At this stage the names of the applicants is revealed.

Under this theme we consider how likely the team is to successfully build what they have proposed. Previous successful track records at AfrikaBurn and other projects are considered. We look at the diversity of skills present in the team and if these align with the proposal, for example an architect, engineer, or set builder is likely to know how to construct large works.

● Likelihood of delivery/success?
● Are the skills necessary to make the project happen available?
● Does the timeline seem realistic?
● Is there sufficient organisational capacity?
● What is the delivery track record at AfrikaBurn and other events?
● Is it worth the risk to be able to develop new Collectives?
● Are there references and do they check out?

3) These scores are combined with the previous phase’s score, and collated, giving a final numeric score. (These scores serve as a guideline, and they’re not an absolute decisive factor. The grant assessment process takes all things into consideration.)

4) ArtCom begins the task of discussing all the projects in depth, and making a final list of projects. Detailed notes are made and fed back to projects via email.

5) The cost breakdowns of the shortlisted projects are assessed rigorously, and funds are provisionally allocated. At this point it may become necessary to reduce the number of projects that get an award, or to reduce the amount awarded to each project.

6) Once the grant awards have been determined, all applicants are contacted with the results of their application and any feedback there may be from the members of the Art Committee. ArtCom approaches unsuccessful applicants to see how AB can still enable the project.

7) At this stage any persons (including ArtCom members) that have applied for a Creative Grant are excluded from the allocation of funds phase.

The Creative Grant Team is made up of members of ArtCom:

Chris Denovan (Artist)
Dale Calder (Arts Instigator)
Isa Marques (Member, Art Administrator, Arteria Coordinator, and Artist)
Lorraine Tanner (Member, Director, Outreach and Creative Development Support)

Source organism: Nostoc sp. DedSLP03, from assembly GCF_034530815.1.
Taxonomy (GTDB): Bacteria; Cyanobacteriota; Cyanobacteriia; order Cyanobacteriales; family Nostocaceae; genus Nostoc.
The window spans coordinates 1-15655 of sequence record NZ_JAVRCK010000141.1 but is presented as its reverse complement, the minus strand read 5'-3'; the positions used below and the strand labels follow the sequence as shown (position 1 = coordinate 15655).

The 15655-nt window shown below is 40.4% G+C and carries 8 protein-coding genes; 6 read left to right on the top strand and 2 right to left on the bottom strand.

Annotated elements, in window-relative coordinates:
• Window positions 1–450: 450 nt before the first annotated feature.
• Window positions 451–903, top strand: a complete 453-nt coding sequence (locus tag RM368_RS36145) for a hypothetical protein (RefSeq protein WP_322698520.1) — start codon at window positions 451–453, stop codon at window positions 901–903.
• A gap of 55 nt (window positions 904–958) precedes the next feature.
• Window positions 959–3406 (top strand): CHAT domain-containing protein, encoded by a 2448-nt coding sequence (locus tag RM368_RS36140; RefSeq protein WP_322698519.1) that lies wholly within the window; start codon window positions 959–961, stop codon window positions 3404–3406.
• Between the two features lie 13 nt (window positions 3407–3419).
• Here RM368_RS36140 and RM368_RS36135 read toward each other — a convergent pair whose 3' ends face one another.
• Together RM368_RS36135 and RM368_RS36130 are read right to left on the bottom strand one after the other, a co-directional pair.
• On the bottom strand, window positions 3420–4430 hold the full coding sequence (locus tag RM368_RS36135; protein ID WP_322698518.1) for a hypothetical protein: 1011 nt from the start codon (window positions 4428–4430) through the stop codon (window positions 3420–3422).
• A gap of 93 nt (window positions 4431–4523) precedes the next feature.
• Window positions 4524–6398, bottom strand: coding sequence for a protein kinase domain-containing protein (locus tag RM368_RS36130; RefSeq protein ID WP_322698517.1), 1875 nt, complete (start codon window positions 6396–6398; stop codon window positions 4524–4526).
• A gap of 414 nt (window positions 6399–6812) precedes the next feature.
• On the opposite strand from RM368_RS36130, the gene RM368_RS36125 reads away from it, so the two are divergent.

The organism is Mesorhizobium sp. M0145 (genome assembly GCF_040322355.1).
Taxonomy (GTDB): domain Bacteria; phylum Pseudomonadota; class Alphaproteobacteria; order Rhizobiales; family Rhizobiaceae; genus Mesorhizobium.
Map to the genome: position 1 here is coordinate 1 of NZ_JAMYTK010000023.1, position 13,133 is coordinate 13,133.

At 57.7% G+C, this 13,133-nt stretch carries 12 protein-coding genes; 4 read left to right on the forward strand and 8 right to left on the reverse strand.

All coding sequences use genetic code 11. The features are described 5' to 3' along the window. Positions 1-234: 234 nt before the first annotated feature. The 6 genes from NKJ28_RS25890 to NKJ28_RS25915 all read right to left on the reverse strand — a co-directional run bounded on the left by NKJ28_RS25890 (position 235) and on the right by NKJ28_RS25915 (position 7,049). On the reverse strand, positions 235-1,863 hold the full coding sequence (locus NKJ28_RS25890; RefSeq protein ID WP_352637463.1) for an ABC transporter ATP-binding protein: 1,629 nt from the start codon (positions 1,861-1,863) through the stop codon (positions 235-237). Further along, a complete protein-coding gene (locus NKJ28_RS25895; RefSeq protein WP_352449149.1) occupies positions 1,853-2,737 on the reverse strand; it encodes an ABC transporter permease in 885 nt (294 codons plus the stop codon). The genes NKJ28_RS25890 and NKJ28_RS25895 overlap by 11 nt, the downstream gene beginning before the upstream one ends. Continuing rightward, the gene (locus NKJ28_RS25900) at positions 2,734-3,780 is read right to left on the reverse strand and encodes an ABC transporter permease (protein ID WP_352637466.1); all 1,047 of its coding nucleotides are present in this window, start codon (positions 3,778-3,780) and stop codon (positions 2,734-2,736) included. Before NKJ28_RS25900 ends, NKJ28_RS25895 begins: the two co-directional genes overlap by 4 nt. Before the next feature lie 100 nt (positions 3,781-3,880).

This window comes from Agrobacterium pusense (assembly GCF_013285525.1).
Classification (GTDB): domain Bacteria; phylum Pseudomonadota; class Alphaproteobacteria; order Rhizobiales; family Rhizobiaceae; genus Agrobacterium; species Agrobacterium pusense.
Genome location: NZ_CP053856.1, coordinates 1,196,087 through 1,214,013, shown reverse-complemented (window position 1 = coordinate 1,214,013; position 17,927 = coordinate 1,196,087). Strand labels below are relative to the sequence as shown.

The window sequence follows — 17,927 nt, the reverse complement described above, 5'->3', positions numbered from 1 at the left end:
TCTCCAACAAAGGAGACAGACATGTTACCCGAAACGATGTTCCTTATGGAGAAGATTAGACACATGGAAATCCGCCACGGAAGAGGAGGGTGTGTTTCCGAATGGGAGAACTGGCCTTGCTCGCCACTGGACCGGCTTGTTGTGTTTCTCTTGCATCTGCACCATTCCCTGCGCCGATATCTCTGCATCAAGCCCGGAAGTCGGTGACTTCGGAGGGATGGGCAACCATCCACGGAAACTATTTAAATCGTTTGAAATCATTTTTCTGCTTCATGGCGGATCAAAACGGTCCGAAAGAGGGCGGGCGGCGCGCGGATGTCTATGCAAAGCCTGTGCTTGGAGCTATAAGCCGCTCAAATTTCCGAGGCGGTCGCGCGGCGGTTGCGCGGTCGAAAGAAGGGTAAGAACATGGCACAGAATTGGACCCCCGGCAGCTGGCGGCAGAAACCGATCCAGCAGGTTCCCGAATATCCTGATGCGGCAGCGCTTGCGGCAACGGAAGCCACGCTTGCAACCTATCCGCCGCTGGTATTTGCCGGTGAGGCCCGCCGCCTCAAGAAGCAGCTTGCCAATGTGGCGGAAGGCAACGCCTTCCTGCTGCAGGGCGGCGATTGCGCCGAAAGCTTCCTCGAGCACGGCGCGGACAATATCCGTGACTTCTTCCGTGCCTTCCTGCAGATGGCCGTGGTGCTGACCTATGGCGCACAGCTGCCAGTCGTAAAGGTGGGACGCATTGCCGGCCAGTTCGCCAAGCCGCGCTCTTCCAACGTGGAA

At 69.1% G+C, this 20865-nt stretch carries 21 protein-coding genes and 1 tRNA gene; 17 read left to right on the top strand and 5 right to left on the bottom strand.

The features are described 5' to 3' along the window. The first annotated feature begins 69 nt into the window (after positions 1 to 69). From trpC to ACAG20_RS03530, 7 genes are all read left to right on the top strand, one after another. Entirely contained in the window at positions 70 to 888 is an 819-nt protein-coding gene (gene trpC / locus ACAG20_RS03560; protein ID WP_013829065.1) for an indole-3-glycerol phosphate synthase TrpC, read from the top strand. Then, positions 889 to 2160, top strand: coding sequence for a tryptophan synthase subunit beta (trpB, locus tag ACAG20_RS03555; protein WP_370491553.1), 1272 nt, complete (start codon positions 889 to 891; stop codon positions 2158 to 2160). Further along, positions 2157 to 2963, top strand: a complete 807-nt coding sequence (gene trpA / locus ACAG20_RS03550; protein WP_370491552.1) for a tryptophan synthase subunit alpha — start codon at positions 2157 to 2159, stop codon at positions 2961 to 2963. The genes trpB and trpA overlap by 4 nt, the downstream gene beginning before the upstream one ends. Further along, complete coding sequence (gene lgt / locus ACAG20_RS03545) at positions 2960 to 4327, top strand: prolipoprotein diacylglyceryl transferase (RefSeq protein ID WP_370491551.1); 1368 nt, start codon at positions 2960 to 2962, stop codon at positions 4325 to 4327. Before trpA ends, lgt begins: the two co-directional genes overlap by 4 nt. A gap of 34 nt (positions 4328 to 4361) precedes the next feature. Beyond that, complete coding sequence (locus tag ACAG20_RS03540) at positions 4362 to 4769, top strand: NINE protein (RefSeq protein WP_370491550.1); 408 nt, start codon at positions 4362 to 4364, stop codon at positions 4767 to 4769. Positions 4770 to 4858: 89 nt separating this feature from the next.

Monique Schiess (Co-Founder, Member, Creative Director, Liaison, Burning Man Regional Contact, and Artist)
Nicci Bailey (Artist)
Rian Brand (Member and Artist)
Samantha Bendzulla (Member and Managing Director)

Other Members of the Art Committee (besides the Creative Grant Team) are:

Brad Baard (Member and Artist)
Devin Isaacs (Structural Safety Lead and artist)
Ilse Erasmus (Artist)
Kim Goodwin (Artist)
Lindsay Cessford (Artist, and Project Manager)
Nix Davies (Artist)
Paul Grose (Member, ex DPW Lead and Arts Handyman)
Robert Weinek (Founder Member and Director, DMV and Outreach Lead)
Roger van Wyk (Member and Curator)
Shannon Smith (Artist, Operations and Volunteer Coordinator)
Sindy Dondolo (Performance and Chillaz Coordinator)
Walter Bohmer (Artist)

AfrikaBurn (AB) Creative Grants are intended to provide financial assistance towards enabling creative projects in Tankwa Town, to execute the creative intention of AfrikaBurn.

The AB Art Committee is a sub-committee of the AfrikaBurn Creative Projects and is accountable to it both for process (as set out in this policy and guidelines document) and for the expenditure of the Creative Grant fund. A minimum of two AB Members and one Director will sit on this committee in any given year.

The annual (AB) Creative Grant Fund is determined by the Members of AfrikaBurn, based primarily on funds available, and in line with the strategic approach to the development intentions of AfrikaBurn Creative Projects as decided or agreed upon in the annual Bosberaad or any other special members meeting. The funds are generated by the income from ticket sales from the AfrikaBurn event (although, at certain times there may be additional funds coming in from other sources – for example, external funding bodies and donations received).

The term ‘Artwork’ can be interpreted to include art, sculpture, performance, music, and mutant vehicles or art cars.

The Art Committee is mandated to award the Creative Grant Fund at their discretion utilizing the assessment methods and criteria detailed below.

The Board shall be advised of the pieces selected and the funding allocated, but approval by the BoD is not a requirement.

The Art Committee is mandated to spend a minimum towards the generation of artwork per year.